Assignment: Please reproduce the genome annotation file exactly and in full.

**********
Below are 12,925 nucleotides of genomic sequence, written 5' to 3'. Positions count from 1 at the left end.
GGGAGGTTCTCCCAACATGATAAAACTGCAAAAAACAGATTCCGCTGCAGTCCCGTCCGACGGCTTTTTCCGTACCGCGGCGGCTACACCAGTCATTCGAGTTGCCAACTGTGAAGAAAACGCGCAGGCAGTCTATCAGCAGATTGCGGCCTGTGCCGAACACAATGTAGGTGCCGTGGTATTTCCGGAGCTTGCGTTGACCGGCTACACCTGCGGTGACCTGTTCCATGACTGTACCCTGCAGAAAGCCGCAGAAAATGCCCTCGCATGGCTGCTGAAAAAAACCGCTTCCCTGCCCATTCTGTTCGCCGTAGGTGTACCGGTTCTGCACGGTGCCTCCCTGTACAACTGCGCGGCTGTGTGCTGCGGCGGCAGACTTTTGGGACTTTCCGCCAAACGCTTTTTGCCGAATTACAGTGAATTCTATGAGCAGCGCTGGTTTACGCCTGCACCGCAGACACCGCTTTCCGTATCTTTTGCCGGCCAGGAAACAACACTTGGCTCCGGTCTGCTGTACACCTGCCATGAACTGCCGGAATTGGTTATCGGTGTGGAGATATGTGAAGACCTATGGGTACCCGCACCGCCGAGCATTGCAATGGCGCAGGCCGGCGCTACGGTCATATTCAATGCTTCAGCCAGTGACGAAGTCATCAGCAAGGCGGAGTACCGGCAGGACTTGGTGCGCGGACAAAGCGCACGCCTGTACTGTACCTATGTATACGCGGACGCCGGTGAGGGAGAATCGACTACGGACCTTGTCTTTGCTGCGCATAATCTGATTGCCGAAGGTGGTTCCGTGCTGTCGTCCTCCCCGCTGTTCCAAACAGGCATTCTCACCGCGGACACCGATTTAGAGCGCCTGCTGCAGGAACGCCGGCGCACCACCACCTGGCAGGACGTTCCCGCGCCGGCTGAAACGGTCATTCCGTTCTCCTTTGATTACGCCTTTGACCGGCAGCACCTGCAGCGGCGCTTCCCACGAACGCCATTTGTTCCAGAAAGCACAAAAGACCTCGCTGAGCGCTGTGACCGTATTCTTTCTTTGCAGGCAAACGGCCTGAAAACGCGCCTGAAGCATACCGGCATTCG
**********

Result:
Below are 12,925 nucleotides of genomic sequence, written 5' to 3'. Positions count from 1 at the left end.
GGGAGGTTCTCCCAACATGATAAAACTGCAAAAAACAGATTCCGCTGCAGTCCCGTCCGACGGCTTTTTCCGTACCGCGGCGGCTACACCAGTCATTCGAGTTGCCAACTGTGAAGAAAACGCGCAGGCAGTCTATCAGCAGATTGCGGCCTGTGCCGAACACAATGTAGGTGCCGTGGTATTTCCGGAGCTTGCGTTGACCGGCTACACCTGCGGTGACCTGTTCCATGACTGTACCCTGCAGAAAGCCGCAGAAAATGCCCTCGCATGGCTGCTGAAAAAAACCGCTTCCCTGCCCATTCTGTTCGCCGTAGGTGTACCGGTTCTGCACGGTGCCTCCCTGTACAACTGCGCGGCTGTGTGCTGCGGCGGCAGACTTTTGGGACTTTCCGCCAAACGCTTTTTGCCGAATTACAGTGAATTCTATGAGCAGCGCTGGTTTACGCCTGCACCGCAGACACCGCTTTCCGTATCTTTTGCCGGCCAGGAAACAACACTTGGCTCCGGTCTGCTGTACACCTGCCATGAACTGCCGGAATTGGTTATCGGTGTGGAGATATGTGAAGACCTATGGGTACCCGCACCGCCGAGCATTGCAATGGCGCAGGCCGGCGCTACGGTCATATTCAATGCTTCAGCCAGTGACGAAGTCATCAGCAAGGCGGAGTACCGGCAGGACTTGGTGCGCGGACAAAGCGCACGCCTGTACTGTACCTATGTATACGCGGACGCCGGTGAGGGAGAATCGACTACGGACCTTGTCTTTGCTGCGCATAATCTGATTGCCGAAGGTGGTTCCGTGCTGTCGTCCTCCCCGCTGTTCCAAACAGGCATTCTCACCGCGGACACCGATTTAGAGCGCCTGCTGCAGGAACGCCGGCGCACCACCACCTGGCAGGACGTTCCCGCGCCGGCTGAAACGGTCATTCCGTTCTCCTTTGATTACGCCTTTGACCGGCAGCACCTGCAGCGGCGCTTCCCACGAACGCCATTTGTTCCAGAAAGCACAAAAGACCTCGCTGAGCGCTGTGACCGTATTCTTTCTTTGCAGGCAAACGGCCTGAAAACGCGCCTGAAGCATACCGGCATTCG